Our commitment to our children’s limud haTorah doesn’t mean leaving everything to the yeshivos.
Perhaps we are being sent a message that we are leaving too much to the yeshivos and not doing enough ourselves in regard to the chinuch of our children.
Are we being there enough for our youth in such spiritually daunting times?
Perhaps we are being sent a message that we are too integrated into the secular culture — and we are being reminded that we are in galus. If we want to be integrated with them it will be on their terms, not our terms — that is the dynamic of galus.
We must also apply the concept of the doron that Yaakov Avinu sent to appease Esav: We have to act with darkei shalom, and conduct ourselves as behooves Yidden in galus. Simply making rash statements and denying the reality that we are in exile is not the way. But within a recognition of the dynamics of galus, there is much that we can do.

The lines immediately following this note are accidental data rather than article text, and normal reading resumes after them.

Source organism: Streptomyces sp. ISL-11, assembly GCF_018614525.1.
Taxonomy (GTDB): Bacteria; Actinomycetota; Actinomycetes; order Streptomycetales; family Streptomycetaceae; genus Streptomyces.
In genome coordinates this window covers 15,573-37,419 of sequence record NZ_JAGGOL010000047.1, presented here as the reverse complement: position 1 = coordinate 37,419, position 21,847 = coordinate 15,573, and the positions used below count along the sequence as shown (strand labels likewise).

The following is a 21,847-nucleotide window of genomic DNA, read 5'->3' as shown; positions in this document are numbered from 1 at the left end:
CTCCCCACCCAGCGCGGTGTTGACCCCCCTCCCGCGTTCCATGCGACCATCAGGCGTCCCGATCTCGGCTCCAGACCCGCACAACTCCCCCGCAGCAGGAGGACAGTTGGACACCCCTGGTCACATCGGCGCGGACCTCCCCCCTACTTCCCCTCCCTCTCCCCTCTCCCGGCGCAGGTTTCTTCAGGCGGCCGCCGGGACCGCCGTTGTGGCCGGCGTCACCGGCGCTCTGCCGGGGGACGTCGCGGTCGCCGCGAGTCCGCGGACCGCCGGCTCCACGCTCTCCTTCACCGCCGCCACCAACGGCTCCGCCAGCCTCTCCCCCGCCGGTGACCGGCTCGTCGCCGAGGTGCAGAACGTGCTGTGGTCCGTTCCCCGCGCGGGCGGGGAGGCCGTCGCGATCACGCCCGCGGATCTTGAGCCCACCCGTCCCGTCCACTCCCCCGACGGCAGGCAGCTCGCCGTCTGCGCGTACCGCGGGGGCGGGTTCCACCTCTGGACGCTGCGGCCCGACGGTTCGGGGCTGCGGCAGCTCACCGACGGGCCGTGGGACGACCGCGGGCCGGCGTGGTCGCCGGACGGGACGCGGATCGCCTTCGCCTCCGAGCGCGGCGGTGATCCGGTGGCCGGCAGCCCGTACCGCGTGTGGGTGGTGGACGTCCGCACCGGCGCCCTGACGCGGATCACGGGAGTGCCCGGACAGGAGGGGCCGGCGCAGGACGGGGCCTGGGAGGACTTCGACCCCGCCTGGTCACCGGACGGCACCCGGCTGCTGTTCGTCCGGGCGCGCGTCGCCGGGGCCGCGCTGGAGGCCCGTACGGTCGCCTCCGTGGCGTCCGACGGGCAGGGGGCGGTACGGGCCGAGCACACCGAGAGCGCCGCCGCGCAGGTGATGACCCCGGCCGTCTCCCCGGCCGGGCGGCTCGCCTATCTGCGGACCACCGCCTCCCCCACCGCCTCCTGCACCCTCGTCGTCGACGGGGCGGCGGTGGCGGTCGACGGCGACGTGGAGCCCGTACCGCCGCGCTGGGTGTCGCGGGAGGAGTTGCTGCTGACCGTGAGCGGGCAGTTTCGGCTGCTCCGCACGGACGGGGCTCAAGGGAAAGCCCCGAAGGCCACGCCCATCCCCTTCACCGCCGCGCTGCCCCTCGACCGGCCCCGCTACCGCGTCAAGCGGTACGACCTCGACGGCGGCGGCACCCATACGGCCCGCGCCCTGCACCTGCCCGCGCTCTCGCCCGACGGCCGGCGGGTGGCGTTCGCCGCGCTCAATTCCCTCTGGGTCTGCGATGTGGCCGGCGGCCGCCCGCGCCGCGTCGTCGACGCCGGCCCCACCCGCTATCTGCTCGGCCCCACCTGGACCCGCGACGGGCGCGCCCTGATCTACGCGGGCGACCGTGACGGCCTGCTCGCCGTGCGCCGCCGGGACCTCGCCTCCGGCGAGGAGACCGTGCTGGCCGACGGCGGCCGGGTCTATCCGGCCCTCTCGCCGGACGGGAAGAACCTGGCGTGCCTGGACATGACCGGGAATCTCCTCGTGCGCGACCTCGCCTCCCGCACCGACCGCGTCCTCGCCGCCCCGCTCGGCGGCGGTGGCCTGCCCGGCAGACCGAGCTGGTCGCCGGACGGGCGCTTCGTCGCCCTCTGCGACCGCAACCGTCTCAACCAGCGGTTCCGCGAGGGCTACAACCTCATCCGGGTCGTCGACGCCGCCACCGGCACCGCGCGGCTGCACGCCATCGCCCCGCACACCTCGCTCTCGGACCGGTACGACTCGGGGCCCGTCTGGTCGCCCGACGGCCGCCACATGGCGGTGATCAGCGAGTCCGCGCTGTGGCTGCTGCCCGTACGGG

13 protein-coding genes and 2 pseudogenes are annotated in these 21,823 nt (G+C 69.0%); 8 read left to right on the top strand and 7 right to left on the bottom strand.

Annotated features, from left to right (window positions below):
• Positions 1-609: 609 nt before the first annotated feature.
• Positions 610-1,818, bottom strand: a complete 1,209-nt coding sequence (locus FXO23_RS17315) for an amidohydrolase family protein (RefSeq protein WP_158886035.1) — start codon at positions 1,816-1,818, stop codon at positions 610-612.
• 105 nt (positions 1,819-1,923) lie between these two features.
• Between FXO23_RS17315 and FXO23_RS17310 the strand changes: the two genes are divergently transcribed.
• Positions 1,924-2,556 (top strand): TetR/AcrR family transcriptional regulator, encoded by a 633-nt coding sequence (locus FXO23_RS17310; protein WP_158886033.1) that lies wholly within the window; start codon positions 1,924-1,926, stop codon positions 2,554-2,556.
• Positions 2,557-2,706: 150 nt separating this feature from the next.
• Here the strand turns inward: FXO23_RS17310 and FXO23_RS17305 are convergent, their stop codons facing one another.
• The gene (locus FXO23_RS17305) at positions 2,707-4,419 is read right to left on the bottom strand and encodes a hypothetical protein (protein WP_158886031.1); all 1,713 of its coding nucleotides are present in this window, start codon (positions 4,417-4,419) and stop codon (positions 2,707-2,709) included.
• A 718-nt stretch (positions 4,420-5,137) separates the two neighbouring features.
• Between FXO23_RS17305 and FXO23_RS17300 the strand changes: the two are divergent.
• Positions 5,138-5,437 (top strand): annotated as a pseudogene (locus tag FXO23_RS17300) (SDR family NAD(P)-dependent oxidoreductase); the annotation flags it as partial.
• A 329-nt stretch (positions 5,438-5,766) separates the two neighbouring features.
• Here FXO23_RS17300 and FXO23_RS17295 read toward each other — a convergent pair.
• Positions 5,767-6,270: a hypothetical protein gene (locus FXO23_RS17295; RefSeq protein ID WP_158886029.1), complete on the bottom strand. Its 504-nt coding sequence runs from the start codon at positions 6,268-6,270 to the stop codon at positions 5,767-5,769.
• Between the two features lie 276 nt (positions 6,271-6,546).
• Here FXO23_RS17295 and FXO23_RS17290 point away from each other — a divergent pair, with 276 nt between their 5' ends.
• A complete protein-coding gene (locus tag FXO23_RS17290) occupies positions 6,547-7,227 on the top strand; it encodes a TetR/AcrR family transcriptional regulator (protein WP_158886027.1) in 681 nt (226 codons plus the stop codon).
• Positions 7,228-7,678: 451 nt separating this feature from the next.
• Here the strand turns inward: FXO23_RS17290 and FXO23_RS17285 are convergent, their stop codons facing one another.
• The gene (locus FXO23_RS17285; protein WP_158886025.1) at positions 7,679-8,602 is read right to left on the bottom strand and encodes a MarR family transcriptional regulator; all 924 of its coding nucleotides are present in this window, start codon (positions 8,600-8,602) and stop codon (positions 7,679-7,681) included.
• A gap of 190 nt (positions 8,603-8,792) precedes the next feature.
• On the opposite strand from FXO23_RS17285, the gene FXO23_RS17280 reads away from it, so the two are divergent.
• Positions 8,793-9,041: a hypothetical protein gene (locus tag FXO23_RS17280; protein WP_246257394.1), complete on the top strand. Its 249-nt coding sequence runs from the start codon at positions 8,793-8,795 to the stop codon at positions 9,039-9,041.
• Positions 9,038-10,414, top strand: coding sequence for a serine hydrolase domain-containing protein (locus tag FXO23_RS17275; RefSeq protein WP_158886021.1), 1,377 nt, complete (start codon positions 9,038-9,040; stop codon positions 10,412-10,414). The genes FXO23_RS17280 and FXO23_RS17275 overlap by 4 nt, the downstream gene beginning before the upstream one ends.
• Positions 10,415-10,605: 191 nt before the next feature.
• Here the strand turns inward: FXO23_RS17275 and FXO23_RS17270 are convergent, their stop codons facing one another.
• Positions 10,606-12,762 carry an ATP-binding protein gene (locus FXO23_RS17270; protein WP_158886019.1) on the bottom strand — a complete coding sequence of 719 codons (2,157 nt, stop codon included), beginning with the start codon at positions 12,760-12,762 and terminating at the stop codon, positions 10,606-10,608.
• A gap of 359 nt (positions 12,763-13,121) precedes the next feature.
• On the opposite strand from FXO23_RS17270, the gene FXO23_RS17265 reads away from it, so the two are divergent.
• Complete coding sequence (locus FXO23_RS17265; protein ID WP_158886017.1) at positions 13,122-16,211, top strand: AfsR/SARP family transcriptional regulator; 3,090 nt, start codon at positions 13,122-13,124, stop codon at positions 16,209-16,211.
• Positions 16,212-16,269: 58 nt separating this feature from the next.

There are various practical steps that members of the tzibbur may be called upon to join that are in the realm of hishtadlus. It may be a grassroots petition campaign, or perhaps at some point we will have to take much more dramatic steps. Much will depend on what will develop in the weeks, months and even years ahead.
It is crucial that we do not underestimate the danger of this edict that we are facing. There is a tendency by some to try to minimize the gravity of the situation and assume that nothing will happen and things will get resolved by themselves.
Unfortunately, in the past, whenever such dangerous winds were blowing against Klal Yisrael, the optimists were always proven wrong.
At the same time, we must bear in mind that Hashem imachem — when we are fighting for limud haTorah, Hashem is with us, and therefore we are on the winning side — but that is only if we are going to fight this battle.